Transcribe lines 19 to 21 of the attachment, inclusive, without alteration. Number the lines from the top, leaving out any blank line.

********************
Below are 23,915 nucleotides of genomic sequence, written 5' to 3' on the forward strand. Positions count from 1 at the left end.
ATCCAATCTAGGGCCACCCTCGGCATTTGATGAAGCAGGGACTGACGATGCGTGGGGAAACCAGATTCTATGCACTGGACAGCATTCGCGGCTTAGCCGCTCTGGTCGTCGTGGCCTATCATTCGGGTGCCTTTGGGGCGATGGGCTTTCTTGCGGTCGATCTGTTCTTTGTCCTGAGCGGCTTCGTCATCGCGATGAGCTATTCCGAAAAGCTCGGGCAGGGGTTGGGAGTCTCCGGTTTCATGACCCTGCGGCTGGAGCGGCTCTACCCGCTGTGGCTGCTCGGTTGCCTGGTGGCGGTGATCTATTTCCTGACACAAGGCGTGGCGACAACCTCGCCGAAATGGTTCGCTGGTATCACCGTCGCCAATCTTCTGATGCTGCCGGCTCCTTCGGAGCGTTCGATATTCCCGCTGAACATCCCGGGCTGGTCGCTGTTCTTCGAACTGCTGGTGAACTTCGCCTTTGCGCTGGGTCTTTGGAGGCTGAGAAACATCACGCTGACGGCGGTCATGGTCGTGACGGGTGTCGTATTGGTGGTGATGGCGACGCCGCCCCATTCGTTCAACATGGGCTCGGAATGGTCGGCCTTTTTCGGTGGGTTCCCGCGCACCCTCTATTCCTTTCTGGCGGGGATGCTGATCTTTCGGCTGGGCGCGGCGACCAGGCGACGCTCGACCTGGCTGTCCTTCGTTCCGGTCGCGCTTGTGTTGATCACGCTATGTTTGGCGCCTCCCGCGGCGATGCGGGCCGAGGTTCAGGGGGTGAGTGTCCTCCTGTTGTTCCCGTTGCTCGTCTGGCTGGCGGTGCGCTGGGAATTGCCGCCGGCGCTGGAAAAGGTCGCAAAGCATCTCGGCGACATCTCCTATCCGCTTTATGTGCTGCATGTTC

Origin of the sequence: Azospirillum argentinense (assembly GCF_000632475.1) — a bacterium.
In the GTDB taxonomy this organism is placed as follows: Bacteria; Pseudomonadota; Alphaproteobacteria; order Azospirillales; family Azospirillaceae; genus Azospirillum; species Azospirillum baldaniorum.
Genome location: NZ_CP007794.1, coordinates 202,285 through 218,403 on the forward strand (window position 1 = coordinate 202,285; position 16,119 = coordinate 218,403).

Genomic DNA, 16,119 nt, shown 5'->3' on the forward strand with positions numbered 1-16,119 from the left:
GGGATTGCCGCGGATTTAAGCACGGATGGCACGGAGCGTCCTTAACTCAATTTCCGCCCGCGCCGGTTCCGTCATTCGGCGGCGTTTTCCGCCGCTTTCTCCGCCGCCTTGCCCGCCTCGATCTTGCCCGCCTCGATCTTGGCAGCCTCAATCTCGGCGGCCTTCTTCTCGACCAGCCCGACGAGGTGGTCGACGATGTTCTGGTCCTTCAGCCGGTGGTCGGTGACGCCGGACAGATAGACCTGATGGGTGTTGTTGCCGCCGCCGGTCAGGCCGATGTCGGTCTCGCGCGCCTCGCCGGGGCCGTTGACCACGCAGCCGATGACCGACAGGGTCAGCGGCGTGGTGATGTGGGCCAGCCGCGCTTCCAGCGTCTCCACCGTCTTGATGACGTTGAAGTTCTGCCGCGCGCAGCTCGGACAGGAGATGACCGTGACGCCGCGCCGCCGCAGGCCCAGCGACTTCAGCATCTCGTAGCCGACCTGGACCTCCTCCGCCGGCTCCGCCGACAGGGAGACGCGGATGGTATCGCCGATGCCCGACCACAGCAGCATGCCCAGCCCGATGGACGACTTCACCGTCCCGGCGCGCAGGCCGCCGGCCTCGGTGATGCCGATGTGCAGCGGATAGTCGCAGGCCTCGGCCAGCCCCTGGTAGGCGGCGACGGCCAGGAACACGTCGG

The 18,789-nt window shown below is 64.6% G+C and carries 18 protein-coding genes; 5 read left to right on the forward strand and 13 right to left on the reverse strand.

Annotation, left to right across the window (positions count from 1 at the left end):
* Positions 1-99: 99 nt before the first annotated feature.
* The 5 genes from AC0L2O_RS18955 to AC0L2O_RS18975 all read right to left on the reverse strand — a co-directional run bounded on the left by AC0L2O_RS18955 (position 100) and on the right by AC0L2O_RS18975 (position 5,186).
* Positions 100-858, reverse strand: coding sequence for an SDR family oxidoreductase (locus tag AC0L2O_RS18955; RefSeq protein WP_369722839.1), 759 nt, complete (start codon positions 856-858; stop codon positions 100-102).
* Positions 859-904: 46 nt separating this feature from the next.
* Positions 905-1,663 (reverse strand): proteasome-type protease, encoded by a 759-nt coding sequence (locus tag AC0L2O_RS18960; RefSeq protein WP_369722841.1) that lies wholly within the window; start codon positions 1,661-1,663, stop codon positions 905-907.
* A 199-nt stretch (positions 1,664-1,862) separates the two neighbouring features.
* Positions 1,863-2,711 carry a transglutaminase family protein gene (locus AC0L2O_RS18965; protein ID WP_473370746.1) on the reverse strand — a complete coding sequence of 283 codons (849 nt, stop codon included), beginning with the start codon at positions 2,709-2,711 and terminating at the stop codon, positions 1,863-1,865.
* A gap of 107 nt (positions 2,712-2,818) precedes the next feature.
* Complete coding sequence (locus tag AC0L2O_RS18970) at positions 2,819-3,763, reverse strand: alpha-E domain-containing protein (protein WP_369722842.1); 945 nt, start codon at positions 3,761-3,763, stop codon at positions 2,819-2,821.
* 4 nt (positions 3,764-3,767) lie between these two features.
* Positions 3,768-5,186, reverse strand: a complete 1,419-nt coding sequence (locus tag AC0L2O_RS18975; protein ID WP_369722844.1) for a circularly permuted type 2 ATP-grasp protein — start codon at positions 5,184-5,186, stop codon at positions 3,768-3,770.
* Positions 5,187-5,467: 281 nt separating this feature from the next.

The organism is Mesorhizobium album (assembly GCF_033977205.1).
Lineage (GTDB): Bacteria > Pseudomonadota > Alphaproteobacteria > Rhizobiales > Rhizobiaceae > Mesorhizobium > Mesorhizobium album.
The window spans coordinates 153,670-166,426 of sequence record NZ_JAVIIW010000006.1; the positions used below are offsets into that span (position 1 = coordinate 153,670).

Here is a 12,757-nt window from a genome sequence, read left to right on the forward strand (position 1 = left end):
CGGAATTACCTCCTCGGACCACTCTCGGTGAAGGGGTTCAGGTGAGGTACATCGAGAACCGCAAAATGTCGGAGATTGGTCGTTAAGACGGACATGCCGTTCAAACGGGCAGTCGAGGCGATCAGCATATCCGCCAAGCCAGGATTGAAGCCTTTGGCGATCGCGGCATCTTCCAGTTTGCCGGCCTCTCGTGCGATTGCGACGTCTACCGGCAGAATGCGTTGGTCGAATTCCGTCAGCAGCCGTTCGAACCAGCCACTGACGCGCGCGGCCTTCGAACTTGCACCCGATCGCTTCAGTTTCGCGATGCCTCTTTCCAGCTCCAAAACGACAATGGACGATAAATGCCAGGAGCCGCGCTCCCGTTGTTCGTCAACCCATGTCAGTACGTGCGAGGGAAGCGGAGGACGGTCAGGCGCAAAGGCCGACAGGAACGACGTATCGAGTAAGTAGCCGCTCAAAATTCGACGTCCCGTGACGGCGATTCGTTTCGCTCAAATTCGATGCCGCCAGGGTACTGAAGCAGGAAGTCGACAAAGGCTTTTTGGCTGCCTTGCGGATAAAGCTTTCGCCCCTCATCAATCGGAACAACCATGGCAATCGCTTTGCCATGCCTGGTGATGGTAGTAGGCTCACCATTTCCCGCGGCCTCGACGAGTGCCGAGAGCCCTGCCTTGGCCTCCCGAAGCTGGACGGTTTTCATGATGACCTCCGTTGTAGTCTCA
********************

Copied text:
* 4 nt (positions 3,764-3,767) lie between these two features.
* Positions 3,768-5,186, reverse strand: a complete 1,419-nt coding sequence (locus tag AC0L2O_RS18975; protein ID WP_369722844.1) for a circularly permuted type 2 ATP-grasp protein — start codon at positions 5,184-5,186, stop codon at positions 3,768-3,770.
* Positions 5,187-5,467: 281 nt separating this feature from the next.